Seventy-nine years ago, long before the latest discovery of phenomenal treasures in the Sree Padmanabhaswami Temple in Thiruvananthapuram, at least one of the several vaults of the temple had been opened and an inventory made of the precious objects found inside. The Hindu 's correspondent, who witnessed the events, filed reports describing the scene and the finds.
On Sunday, December 6, 1931, around 10 a.m., at an auspicious time chosen by the temple officials, one of the vaults was opened. Following special religious rites, "the key was applied to the old and rusty locks." Sree Chithira Thirunal Balarama Varma, the Maharaja, himself was at hand. An ambulance waited outside to attend to any emergency. The locks failed to yield, and the doors were broken open after a two-and-a-half-hour struggle.
Floodlights and torches were used to light up the space inside, and electrical fans were switched on to ‘pump air in and out' of the cellar. The temple officials found four chests made of brass which contained old coins. Next to them was “a granary like thing,” full of gold and silver coins. Over that there were several gold pots. There was a wooden chest fixed to the ground, and it had six chambers. In it were jewels with diamonds, rubies, emerald and other precious stones. In addition, there were over 300 gold pots and four vancheds , or coffers.
The officials who got into the first cellar found that another one was behind it. It was believed, The Hindu report mentioned, that in all there were four cellars: Mahabarathakonathu kallara, Sree Pandarathu kallara, Vedavyanakonathu kallara and Sarswathikonathu kallara.
By 3.30 p.m., the operation was stopped and the vault sealed. The four vancheds were taken to the Chellavagai, or palace treasury, “for counting and valuation.” It is not clear from the reports if any of the remaining cellars were opened in the following days. The reasons for opening the vaults too were not elaborated.
However, Emily Gilchrist Hatch, who was in Trivandrum in 1933, offered an explanation in her book, Travancore : A guide book for the visitor (Oxford University Press, 1933). She not only recalled the 1931 opening of the vault, but also mentioned a similar but unsuccessful attempt that had been made in 1908.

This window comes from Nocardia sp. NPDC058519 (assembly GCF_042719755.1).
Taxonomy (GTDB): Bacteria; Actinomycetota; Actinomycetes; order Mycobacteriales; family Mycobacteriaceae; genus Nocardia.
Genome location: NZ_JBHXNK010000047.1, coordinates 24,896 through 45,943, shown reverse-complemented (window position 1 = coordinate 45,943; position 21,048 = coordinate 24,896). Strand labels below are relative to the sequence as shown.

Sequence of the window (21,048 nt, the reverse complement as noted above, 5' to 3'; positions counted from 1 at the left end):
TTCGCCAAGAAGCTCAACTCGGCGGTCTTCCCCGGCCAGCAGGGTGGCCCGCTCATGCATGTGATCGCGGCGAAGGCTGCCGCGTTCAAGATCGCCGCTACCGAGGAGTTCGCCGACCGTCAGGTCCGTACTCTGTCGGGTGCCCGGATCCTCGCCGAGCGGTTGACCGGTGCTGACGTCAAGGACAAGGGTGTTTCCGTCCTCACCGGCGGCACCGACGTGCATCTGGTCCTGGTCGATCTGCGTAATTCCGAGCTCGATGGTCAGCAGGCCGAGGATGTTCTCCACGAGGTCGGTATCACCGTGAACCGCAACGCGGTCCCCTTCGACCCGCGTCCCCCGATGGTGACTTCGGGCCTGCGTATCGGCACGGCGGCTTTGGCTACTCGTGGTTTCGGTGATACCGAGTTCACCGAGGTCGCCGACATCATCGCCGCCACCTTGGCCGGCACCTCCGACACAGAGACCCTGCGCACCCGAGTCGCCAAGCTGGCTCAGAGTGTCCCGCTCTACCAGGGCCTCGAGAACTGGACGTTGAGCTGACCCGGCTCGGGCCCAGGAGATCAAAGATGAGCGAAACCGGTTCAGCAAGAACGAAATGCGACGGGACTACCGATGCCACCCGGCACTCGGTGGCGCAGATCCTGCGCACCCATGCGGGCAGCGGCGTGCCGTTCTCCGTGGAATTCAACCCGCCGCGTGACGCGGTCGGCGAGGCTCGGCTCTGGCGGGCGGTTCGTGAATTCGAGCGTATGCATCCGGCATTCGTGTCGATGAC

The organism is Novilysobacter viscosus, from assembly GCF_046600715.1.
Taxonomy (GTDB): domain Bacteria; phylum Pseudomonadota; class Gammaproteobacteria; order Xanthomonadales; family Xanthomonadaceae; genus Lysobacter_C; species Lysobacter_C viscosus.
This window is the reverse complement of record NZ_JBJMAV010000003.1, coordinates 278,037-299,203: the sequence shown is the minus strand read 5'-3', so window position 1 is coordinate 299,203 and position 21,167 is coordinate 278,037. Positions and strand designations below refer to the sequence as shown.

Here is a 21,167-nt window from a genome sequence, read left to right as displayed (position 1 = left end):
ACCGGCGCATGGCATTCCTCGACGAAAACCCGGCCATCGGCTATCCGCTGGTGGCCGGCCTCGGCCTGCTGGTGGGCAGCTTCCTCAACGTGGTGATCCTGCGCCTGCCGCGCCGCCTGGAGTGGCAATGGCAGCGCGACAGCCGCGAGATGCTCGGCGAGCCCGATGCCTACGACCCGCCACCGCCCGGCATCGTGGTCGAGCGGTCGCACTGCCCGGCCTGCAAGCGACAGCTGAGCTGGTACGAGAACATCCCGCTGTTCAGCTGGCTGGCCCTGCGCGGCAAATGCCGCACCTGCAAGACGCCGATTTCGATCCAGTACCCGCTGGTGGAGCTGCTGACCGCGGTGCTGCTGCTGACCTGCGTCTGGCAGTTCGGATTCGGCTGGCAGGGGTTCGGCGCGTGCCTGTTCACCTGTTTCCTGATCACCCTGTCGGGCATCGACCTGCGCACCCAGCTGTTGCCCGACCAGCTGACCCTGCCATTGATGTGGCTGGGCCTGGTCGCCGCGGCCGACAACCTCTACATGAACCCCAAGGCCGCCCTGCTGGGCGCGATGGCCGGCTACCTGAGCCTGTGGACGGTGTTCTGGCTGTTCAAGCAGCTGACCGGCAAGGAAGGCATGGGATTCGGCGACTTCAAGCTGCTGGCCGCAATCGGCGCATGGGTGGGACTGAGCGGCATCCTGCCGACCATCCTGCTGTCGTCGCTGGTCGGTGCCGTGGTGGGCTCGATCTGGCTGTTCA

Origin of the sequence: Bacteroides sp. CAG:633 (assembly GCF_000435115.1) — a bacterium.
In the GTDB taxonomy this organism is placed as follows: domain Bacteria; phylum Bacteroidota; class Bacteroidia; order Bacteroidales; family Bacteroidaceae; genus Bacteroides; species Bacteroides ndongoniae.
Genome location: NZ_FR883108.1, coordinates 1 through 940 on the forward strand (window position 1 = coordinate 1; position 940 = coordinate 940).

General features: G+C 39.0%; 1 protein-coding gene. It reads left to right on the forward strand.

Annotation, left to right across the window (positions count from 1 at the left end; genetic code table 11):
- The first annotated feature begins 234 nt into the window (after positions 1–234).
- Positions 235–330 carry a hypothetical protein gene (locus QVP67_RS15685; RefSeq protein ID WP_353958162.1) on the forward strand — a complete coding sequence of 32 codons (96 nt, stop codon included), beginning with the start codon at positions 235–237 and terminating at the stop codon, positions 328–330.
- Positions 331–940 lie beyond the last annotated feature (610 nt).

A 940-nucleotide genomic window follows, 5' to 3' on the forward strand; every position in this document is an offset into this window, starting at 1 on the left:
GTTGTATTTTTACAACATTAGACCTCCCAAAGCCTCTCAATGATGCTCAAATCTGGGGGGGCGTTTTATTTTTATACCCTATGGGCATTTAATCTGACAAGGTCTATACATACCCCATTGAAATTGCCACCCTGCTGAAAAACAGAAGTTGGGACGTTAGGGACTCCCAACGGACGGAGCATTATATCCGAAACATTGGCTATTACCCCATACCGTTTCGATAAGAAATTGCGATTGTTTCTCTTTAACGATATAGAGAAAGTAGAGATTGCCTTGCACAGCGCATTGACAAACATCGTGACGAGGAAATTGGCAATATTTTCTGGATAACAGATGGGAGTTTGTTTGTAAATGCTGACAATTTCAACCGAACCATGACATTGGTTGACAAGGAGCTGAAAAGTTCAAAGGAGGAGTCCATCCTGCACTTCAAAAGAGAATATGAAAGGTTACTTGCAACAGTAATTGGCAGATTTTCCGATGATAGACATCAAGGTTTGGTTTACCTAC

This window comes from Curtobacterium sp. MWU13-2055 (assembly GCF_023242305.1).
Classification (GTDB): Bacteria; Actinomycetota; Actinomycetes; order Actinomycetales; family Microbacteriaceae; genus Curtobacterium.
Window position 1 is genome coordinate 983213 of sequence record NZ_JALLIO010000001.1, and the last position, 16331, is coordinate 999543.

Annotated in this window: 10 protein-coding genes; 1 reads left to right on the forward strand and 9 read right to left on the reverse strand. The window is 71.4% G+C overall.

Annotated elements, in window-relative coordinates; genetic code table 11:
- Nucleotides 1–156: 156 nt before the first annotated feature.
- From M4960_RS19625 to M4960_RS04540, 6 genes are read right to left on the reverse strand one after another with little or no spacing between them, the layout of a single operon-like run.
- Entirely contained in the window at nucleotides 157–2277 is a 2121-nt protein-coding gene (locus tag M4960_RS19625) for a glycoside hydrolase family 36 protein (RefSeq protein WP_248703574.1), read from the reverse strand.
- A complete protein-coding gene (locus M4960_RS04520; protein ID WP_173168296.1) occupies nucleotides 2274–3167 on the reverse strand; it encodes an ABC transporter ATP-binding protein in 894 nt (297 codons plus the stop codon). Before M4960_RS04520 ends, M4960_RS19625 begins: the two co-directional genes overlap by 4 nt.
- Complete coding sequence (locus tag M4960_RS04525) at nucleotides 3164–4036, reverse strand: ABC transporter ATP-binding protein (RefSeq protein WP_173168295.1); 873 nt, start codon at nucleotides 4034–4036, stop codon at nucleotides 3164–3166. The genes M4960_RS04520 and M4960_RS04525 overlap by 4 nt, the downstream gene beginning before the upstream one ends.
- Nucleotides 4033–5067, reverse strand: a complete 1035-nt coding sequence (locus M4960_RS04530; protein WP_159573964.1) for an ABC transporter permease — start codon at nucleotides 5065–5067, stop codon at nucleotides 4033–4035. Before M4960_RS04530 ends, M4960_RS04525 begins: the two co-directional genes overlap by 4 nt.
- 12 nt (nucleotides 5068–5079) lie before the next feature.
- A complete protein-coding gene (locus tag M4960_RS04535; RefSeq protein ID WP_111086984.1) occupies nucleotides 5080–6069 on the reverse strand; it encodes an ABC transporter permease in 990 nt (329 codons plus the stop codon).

Ms. Hatch, who in the preface to her book profusely thanked the Travancore government for all the “help and counsel” extended to her, recorded that the temple had a vast amount of wealth ‘lain in vaults.'
“About 25 years ago,” she wrote, “when the State needed additional money, it was thought expedient to open these chests and use the wealth they contained.” “A group of people” got together and attempted to enter the vaults with torches. When they found them “infested with cobras” they “fled for their lives.”
However, in 1931 the temple officials were better prepared with “electric lights and system of fans,” she observed.
The 1930s were difficult times. The princely state Travancore, like the rest of India, was facing an economic depression. Revenues had fallen and the prices of agricultural produce had come down. It was in these difficult times that Sree Chithira Thirunal Balarama Varma was invested with ruling powers, T. Austin, an Englishman, succeeded Subrahmanya Aiyar as Dewan, and C.P. Ramaswami Aiyar was appointed legal and constitutional adviser to the Travancore government.
However, in 1932, when the Dewan recalled the important events of the preceding year in his annual address to the Sri Mulam Popular Assembly, one of the two legislatures in Travancore then, there was no mention of any treasure being taken from the temple or used.
Ms. Hatch's book provided a description of how large wooden chests were placed “ready to receive the daily offerings.” She mentioned that as and when the chests became full they were lowered into the vaults for safe-keeping. This may partially explain how votive offerings like gold coins reached the vaults. But the description does not throw much light on how large artefacts such as the golden icon that was recently discovered reached the vaults.
Indeed, how such vast amounts of wealth and innumerable artefacts accumulated in the vaults, and remained safe without apparent pilferage for such a long period, remains a puzzle.
The article has been corrected for a factual error